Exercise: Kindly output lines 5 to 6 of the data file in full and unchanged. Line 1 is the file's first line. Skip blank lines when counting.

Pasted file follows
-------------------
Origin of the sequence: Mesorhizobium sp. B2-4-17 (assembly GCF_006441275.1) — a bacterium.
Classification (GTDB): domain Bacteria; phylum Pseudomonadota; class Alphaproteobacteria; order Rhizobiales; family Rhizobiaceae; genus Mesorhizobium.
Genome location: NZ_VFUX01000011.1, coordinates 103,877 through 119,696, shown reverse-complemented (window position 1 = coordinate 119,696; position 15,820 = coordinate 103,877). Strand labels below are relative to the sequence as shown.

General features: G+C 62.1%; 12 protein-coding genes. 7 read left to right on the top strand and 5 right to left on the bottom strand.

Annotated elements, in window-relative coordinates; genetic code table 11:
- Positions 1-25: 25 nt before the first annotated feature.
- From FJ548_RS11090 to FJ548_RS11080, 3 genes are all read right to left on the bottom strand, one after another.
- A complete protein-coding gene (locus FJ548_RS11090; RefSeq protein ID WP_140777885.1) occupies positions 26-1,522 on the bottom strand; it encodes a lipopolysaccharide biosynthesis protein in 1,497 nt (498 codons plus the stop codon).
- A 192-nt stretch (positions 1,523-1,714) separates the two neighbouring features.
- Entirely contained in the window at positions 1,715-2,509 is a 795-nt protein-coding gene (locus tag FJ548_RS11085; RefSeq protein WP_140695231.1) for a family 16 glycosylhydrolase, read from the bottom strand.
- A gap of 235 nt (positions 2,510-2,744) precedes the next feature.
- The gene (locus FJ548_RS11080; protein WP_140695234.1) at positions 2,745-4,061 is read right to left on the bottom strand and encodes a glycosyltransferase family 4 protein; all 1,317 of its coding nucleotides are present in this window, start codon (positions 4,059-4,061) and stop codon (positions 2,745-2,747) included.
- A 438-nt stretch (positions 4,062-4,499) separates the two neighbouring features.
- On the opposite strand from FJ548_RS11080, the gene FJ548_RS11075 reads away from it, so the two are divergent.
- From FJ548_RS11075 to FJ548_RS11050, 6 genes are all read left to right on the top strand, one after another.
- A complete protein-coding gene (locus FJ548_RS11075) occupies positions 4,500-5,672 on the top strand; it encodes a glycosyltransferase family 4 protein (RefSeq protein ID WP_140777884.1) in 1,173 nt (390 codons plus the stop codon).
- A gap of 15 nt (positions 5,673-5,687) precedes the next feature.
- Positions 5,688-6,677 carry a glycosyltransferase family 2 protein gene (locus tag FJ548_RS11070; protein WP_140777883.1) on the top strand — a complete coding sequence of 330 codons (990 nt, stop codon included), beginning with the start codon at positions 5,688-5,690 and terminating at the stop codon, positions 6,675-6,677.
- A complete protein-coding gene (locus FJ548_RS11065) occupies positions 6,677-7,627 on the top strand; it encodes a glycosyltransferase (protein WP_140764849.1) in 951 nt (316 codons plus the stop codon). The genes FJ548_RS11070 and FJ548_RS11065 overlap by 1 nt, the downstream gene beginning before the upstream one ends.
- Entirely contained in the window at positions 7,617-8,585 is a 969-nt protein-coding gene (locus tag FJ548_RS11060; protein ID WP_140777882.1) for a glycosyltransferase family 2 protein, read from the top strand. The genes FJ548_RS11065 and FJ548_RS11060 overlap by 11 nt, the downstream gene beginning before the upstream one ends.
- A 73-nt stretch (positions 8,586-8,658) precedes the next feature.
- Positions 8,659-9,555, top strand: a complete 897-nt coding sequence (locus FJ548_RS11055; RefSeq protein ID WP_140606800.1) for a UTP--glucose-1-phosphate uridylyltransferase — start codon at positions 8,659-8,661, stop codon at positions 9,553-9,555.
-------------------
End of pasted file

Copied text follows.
Annotated elements, in window-relative coordinates; genetic code table 11:
- Positions 1-25: 25 nt before the first annotated feature.